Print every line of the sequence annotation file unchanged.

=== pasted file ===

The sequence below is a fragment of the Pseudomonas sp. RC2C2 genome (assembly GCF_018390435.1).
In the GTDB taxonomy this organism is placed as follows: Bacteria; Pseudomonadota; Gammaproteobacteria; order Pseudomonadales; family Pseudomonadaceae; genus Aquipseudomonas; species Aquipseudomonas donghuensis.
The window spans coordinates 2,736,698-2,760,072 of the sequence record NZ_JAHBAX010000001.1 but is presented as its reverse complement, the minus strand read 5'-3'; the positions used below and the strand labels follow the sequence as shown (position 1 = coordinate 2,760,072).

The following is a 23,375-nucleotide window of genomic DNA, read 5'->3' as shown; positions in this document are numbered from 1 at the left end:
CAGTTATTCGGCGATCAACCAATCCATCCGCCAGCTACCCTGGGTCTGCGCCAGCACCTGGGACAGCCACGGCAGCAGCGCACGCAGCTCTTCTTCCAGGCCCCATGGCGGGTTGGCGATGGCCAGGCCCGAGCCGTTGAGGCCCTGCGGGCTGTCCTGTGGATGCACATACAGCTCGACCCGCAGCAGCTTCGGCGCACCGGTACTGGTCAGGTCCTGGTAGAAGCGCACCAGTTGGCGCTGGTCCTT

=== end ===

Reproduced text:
The sequence below is a fragment of the Pseudomonas sp. RC2C2 genome (assembly GCF_018390435.1).
In the GTDB taxonomy this organism is placed as follows: Bacteria; Pseudomonadota; Gammaproteobacteria; order Pseudomonadales; family Pseudomonadaceae; genus Aquipseudomonas; species Aquipseudomonas donghuensis.
The window spans coordinates 2,736,698-2,760,072 of the sequence record NZ_JAHBAX010000001.1 but is presented as its reverse complement, the minus strand read 5'-3'; the positions used below and the strand labels follow the sequence as shown (position 1 = coordinate 2,760,072).

The following is a 23,375-nucleotide window of genomic DNA, read 5'->3' as shown; positions in this document are numbered from 1 at the left end:
CAGTTATTCGGCGATCAACCAATCCATCCGCCAGCTACCCTGGGTCTGCGCCAGCACCTGGGACAGCCACGGCAGCAGCGCACGCAGCTCTTCTTCCAGGCCCCATGGCGGGTTGGCGATGGCCAGGCCCGAGCCGTTGAGGCCCTGCGGGCTGTCCTGTGGATGCACATACAGCTCGACCCGCAGCAGCTTCGGCGCACCGGTACTGGTCAGGTCCTGGTAGAAGCGCACCAGTTGGCGCTGGTCCTT